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WCRF/AICR
Global Network
AICR SCIENCE NOW
Volume 9
Summer 2004



Do Amino Acids Build Cancer?

Known as the building blocks of life, some amino acids may also be important for the spread of cancer. AICR researcher Gary Meadows, Ph.D., is investigating how restriction of two essential amino acids, tyrosine and phenylalanine, might help prevent cancer metastasis. This nutritionally-based therapy shows promise as an aid to a multi-faceted conventional cancer treatment.

Since the 1950s, researchers have investigated the effect of amino acids on cancer. For instance, the depen-dency of many leukemia cells for growth on the nonessential amino acid asparagine was an early discovery. By administering the enzyme asparaginase, which helps break down and eliminate asparagine, doctors can use this approach to help treat children with this cancer.

Of all the amino acids, "phenylalanine and tyrosine appear to have a unique ability to affect a variety of cancers," Dr. Meadows says. "In the different cancer cells my colleagues and I have looked at, including mela-nomas, prostate and breast cancer lines, restriction of these two amino acids inhibits tumor invasion. In some cancer cells, restriction even induces apoptosis." AICR has repeatedly funded the work of Dr. Meadows, who is Director of the Cancer Prevention & Research Center at Washington State University.

A Major Effect on Melanomas

The first cancer Dr. Meadows examined was melanoma. To restrict phenylalanine and tyrosine in the diet of laboratory mice implanted with melanoma tumor cells, Dr. Meadows fed them a specially formulated food. Although the mice initially lost some weight on this diet, they kept thriving, and the diet inhibited metastasis.

The results of this experiment sur-prised Dr. Meadows. "There is no effective drug treatment for stopping the spread of cancer in mice," he says, "but this amino-acid-restricted diet had a major effect on containing the malignant melanoma. And the blood levels of these two amino acids only went down 30-40 percent."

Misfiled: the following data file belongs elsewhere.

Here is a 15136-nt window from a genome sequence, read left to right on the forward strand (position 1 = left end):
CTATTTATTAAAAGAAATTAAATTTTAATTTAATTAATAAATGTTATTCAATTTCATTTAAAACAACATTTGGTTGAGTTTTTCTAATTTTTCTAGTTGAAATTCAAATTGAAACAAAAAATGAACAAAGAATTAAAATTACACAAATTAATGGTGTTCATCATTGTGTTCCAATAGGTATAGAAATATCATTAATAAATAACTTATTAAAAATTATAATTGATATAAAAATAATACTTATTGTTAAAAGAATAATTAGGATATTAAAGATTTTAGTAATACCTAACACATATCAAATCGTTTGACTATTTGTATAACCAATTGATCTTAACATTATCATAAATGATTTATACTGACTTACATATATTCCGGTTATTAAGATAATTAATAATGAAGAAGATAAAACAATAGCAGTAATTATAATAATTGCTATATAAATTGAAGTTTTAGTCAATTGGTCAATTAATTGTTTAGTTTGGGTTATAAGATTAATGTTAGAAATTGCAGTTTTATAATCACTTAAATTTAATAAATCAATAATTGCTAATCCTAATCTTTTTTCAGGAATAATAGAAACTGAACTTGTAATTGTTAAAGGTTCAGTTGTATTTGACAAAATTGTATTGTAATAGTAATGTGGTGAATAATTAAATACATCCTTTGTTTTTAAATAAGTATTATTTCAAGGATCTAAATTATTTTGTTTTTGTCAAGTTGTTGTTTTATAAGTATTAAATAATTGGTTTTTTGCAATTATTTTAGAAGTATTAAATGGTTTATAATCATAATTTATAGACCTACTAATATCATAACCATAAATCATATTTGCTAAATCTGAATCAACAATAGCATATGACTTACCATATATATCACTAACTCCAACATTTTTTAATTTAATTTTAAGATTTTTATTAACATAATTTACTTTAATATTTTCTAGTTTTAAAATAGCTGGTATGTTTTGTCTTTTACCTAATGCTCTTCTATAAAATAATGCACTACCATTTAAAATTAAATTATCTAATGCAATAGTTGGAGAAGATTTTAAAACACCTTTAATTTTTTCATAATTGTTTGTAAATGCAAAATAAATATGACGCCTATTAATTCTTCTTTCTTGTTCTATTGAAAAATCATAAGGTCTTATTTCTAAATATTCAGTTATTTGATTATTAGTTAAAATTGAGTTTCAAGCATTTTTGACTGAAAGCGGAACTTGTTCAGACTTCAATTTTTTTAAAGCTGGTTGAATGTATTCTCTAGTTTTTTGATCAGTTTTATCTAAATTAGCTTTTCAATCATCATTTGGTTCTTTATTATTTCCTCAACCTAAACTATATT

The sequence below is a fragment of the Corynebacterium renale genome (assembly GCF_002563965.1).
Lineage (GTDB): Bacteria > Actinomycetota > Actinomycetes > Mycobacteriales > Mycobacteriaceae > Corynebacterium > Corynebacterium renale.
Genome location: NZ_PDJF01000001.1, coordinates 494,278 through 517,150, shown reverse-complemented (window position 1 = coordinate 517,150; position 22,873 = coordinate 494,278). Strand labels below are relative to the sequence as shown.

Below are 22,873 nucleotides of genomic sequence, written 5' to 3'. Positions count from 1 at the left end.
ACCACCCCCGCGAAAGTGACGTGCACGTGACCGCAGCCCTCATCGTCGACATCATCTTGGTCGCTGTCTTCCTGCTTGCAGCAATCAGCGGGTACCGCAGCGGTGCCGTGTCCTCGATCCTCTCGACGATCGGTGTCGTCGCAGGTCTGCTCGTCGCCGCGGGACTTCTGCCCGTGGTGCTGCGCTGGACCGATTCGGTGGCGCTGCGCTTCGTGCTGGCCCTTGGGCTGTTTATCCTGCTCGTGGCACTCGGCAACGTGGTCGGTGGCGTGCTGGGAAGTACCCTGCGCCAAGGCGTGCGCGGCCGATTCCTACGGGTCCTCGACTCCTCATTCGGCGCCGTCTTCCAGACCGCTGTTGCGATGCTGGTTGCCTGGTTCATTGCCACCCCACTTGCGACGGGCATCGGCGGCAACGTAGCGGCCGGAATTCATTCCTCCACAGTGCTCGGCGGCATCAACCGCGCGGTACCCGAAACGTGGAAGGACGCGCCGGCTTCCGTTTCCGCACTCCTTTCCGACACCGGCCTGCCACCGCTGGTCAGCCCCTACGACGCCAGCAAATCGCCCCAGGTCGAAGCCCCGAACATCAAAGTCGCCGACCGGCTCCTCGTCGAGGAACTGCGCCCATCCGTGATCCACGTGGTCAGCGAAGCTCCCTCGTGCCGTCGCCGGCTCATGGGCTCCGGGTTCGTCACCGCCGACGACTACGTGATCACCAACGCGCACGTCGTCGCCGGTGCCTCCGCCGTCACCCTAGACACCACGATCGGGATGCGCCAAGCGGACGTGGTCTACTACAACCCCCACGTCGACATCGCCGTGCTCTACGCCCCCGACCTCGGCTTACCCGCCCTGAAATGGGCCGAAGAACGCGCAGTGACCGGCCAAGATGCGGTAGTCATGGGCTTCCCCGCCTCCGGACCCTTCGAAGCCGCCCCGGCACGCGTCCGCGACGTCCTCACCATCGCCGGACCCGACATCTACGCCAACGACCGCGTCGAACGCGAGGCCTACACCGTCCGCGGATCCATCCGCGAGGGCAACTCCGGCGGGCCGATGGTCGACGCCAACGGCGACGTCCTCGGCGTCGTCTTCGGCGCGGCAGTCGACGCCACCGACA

Dr. Meadows believes that a special diet low in these two amino acids could pro-duce beneficial results in humans with cancer, too. With some dedicated nutrition students at Washington State University, Dr. Meadows has tested a low-amino-acid diet on humans. For six weeks, the stu-dents ate a low-protein diet, along with a commercially available protein supple-ment. No harmful effects were observed.

The Difficulty in Starting Clinical Trials

An amino acid therapy would work best in conjunction with other cancer treatments. As Dr. Meadows points out, "In conven-tional treatment, a combination of drugs is used to attack multiple points in the metabolism of tumor cells. An ami-no acid therapy lends itself to a mul-tiple drug approach because it can affect different actions in cells. It might also enhance the effects of radiation."

But the biggest impediment to making such a nutritionally-based treatment avail-able is the reluctance of physicians to test it in clinical trials. "There are still physicians," says Dr. Meadows, "who don't believe nutrition has any role in cancer prevention or treatment."

Regular clinical trials are also not set up to test an adjuvant therapy, like a restricted amino acid diet. "Cancer clinical trials are still looking for a silver bullet," claims Dr. Meadows. "They like targeted therapies in which one signaling molecule can be inhibited. Maybe this therapy will have an initial effect, but cancer cells are hetero-geneous. To treat this disease, we will come back again and again to multiple therapies."

Dr. Meadows likens the need for vari-ous therapies to treat cancer to AICR's advice to prevent cancer. By eating a varie-ty of plant foods, he notes, a person re-ceives many different phytochemicals that work in combination to ward off disease.

References
Fu YM et al. Specific amino acid dependency regulates invasiveness and viability of androgen-independent prostate cancer cells. Nutr Cancer.2003;45:60-73 All active news articles
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